Buried in the provisions of health care reform are critical new rules that come into play when current or former executives have employer-provided health care coverage or benefits not generally available to the entire workforce or former employees. Providing more favorable coverage or benefits to even one current or former executive -- "executive," for this purpose generally means anyone in the top 25% of the workforce, by pay -- can create huge problems. Further, the issue arises whether the more favorable coverage or benefits are provided or promised under a health plan or simply in an employment or severance agreement..
Discriminatory coverage and benefits have always been problematic when the coverage is provided through a self-funded health care plan. But discriminatory coverage through an insured plan has never been prohibited -- until now. Under health care reform provisions, insured coverage and benefits for executives (or former executives) not made available to non-executive employees (or former employees) have been targeted for severe penalties.
Some Examples of Potential Discrimination
Below are some common examples of potentially discriminatory coverage or benefits:
Scenario One: As a recruiting tool, the company begins health insurance coverage for its new VP on her first day of employment instead of 60 days later, as called for in the plan and applied to other new employees.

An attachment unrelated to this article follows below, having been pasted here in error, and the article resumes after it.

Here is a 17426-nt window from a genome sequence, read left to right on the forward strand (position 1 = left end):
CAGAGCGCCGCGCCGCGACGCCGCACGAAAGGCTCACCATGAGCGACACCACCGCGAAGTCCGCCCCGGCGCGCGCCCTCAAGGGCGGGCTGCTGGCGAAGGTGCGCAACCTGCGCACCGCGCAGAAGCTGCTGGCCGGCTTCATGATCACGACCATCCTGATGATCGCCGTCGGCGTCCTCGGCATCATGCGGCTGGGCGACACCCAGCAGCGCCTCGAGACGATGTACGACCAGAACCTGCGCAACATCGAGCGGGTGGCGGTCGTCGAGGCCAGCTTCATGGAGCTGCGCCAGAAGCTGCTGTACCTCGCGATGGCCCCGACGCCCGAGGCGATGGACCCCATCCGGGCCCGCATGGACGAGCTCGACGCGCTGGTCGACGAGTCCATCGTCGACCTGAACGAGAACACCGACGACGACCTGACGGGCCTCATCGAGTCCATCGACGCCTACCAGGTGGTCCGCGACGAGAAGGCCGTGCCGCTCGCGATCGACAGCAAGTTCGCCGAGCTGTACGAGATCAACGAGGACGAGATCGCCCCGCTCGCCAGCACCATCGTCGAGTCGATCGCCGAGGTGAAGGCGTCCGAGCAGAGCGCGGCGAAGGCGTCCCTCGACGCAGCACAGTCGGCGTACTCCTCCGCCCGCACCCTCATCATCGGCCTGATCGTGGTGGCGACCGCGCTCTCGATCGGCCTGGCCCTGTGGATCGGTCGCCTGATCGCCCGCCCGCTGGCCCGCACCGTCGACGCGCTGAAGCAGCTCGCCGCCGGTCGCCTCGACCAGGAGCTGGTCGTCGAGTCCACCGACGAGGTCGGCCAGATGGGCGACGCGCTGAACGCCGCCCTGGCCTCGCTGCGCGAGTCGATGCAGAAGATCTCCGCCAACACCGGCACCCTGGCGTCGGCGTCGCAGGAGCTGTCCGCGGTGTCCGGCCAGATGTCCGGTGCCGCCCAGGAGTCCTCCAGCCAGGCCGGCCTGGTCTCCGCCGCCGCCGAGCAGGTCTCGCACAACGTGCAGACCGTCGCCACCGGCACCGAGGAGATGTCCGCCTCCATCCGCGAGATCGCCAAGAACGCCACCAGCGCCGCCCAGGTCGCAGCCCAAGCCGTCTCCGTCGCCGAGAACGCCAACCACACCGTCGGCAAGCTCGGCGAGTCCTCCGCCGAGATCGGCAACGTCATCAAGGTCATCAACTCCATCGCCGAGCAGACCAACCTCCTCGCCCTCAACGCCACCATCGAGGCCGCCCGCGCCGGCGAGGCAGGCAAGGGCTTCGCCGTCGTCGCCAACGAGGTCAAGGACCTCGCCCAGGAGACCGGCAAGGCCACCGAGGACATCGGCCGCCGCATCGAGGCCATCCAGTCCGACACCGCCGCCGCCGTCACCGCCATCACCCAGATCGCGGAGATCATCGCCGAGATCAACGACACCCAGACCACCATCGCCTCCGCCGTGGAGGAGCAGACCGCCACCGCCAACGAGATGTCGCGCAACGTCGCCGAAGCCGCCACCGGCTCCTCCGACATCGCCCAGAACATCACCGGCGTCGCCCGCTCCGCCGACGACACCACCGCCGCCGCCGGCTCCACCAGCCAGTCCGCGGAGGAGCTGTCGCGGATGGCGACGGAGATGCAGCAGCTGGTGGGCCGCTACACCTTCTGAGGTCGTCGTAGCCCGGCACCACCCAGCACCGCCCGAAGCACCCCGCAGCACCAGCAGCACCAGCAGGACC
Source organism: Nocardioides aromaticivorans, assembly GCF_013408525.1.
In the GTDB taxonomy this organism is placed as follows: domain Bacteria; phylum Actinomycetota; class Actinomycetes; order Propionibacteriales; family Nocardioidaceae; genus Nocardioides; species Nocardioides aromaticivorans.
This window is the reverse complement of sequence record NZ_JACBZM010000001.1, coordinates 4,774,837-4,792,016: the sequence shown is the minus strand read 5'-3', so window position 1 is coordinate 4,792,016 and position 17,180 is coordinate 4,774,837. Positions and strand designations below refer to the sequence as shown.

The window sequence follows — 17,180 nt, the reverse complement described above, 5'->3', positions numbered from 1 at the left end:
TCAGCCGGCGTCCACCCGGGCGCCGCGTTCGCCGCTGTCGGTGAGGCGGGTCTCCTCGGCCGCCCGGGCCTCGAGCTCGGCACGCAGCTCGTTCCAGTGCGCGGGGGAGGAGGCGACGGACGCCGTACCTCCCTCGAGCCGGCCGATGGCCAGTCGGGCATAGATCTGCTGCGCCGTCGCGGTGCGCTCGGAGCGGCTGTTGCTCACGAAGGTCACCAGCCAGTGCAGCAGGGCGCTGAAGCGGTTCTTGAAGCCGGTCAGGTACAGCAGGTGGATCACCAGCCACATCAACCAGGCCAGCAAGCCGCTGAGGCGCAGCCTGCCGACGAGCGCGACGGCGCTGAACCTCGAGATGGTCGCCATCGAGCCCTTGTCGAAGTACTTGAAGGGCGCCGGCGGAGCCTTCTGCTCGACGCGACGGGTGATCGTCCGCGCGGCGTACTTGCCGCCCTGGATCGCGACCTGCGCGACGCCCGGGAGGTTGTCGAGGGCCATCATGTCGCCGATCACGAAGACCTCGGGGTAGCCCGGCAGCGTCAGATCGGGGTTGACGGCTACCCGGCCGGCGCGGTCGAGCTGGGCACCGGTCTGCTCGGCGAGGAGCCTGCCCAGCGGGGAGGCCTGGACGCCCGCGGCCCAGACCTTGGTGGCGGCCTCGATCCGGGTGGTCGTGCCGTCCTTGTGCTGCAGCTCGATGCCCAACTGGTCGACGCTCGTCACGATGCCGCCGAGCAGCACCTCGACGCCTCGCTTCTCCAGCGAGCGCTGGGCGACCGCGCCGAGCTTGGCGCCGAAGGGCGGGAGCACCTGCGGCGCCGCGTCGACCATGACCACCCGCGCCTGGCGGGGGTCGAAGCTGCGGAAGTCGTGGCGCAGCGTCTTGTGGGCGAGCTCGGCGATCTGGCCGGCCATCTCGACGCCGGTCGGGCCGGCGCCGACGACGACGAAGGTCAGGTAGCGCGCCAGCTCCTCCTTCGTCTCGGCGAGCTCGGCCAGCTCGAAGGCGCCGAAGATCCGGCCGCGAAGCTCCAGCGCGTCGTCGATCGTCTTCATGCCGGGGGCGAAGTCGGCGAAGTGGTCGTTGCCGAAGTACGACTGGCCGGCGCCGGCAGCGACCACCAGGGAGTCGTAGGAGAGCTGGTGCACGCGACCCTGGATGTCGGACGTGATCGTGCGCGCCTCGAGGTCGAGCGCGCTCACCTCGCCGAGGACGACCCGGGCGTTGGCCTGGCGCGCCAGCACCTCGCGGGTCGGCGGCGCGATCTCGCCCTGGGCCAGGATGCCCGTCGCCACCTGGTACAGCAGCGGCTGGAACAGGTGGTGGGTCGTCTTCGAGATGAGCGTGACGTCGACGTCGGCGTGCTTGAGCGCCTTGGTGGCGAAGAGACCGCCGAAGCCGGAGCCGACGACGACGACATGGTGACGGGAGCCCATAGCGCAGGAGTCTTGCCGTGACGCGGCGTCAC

Scenario Two: Salaried workers are immediately eligible for health benefits while hourly workers must wait 90 days.
Scenario Three: A severance agreement with a manager provides, among other things, that the company will pay all or a portion of the manager's COBRA premiums for 12 months if his employment is involuntarily terminated. The company charges full COBRA premiums for other former employees.
Scenario Four: An employment agreement with an executive says the executive will be able to continue coverage in the company’s health plan until age 65 at the executive's expense. Other employees do not have access to this coverage.
Scenario Five: Headquarters employees pay a premium contribution of $100 per pay period for family health insurance coverage while employees at the company’s production plant are charged $125 per pay period.
Whether or not these examples are actually discriminatory may depend on the demographics of the employer and the application of numerical testing. Although it is too early to tell, it is also possible that some of these examples will not be considered discriminatory under IRS regulations.
As soon as the new health care reform law applies to you (for many this will be January 1, 2011), your company will be subject to an excise tax penalty of $100 per day per each employee who does not receive the discriminatory coverage or benefit. The amount will be capped at the lesser of $500,000 or 10% of the employer's prior year’s health plan costs. Moreover, the employer has an affirmative obligation to report this tax liability on Form 8928. This is quite different from a discriminatory self-insured plan where the penalty is additional income tax payable by the highly compensated individuals.
An IRS attorney recently said: "If you have 500 employees and you're providing discriminatory benefits to the three highest paid people in your company, the $100 a day is going to apply to the 497 non-highly compensated employees. Obviously, you aren't going to design your plan so that you are paying the IRS $49,700 a day for 500 employees."